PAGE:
12. “La La Land” (2016)

La La Land.
Image Credit:
Summit Entertainment.


Initially, “La La Land” received overwhelming critical acclaim and a record-tying number of Oscar nominations. It was praised for reviving the classic Hollywood musical with a modern twist. However, its backlash has been notable, with critics and audiences labeling it as overhyped.

Complaints frequently center on its nostalgic view of jazz, seen by some as surface-level, and its portrayal of artistic struggle, which many perceive as lacking authenticity.

13. “The Artist” (2011)

The Artist.
Image Credit:
Studio 37.


“The Artist” was a critical darling when it premiered, charming audiences and critics alike with its homage to the silent film era, and it went on to win Best Picture at the Oscars.

Its novelty and nostalgic charm were initially seen as refreshing. However, as time has passed, many have criticized the film for its lack of depth and substance, labeling it as style over substance. The initial enthusiasm for its unique presentation has cooled, leading some to question its lasting impact and artistic merit.

14. “Green Book” (2018)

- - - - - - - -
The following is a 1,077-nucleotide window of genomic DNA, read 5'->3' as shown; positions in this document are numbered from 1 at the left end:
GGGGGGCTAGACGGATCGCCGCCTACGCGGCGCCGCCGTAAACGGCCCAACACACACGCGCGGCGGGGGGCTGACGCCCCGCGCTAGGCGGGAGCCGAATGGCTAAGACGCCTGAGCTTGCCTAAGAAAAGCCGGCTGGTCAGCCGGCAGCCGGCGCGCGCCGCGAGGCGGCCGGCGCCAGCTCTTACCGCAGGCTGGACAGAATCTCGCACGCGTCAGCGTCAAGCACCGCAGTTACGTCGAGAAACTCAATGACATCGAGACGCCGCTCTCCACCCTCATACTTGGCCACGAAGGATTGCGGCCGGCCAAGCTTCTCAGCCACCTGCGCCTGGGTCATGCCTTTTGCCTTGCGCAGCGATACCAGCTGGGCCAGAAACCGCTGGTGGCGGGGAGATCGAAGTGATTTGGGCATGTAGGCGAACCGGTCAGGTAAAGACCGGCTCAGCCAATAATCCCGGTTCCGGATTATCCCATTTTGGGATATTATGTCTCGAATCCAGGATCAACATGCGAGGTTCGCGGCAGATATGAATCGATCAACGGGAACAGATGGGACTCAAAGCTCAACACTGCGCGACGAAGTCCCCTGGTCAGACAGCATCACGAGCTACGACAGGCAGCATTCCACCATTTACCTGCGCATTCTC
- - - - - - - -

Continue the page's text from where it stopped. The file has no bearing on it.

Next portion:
Green Book.
Image Credit: Participant.


Upon its release, “Green Book” was praised for its heartwarming story and was awarded the Oscar for Best Picture. It was initially seen as a feel-good movie that tackled racial issues through the unlikely friendship between its two protagonists.

However, its reputation has since taken a hit, with many critics and viewers calling it oversimplified and criticized for its “white savior” narrative. The film is now often used as an example of how not to address complex racial issues in cinema.

15. “Argo” (2012)

Image Credit:
Warner Bros.


“Argo” received widespread acclaim and several Academy Awards, including Best Picture, for its dramatic retelling of a CIA operation during the Iran hostage crisis. While it was praised for its suspenseful direction and tight editing, the film has been critiqued for playing loose with historical facts and oversimplifying a complex international situation.

Over time, this has led to a reassessment of its value as a historical film, with many now viewing it as a problematic retelling of real events.

13 Netflix Movies That Totally Flew Under the Radar But Are Actually Worth Your Time



Are you looking for a movie to watch on Netflix that hasn’t been recommended a million times? Here are some of the most awesome and niche movie recommendations.

These movies totally flew under the radar and, for some reason, aren’t recommended so often, but they should be!

13 Netflix Movies That Totally Flew Under the Radar But Are Actually Worth Your Time

Critics Agree: These 12 TV Shows Are the Absolute Worst

The Secret Life of an American Teenager
Image Credit: Brendavision.


What’s the worst show you’ve ever watched? Not just a bad show. Not a show you found boring, or didn’t like, or couldn’t get into. I mean the worst of the worst.

If you’re critical (like I am), it can be hard to narrow down the list, so I pulled some fantastic fan suggestions for this one instead.

Critics Agree: These 12 TV Shows Are the Absolute Worst

Leave a Comment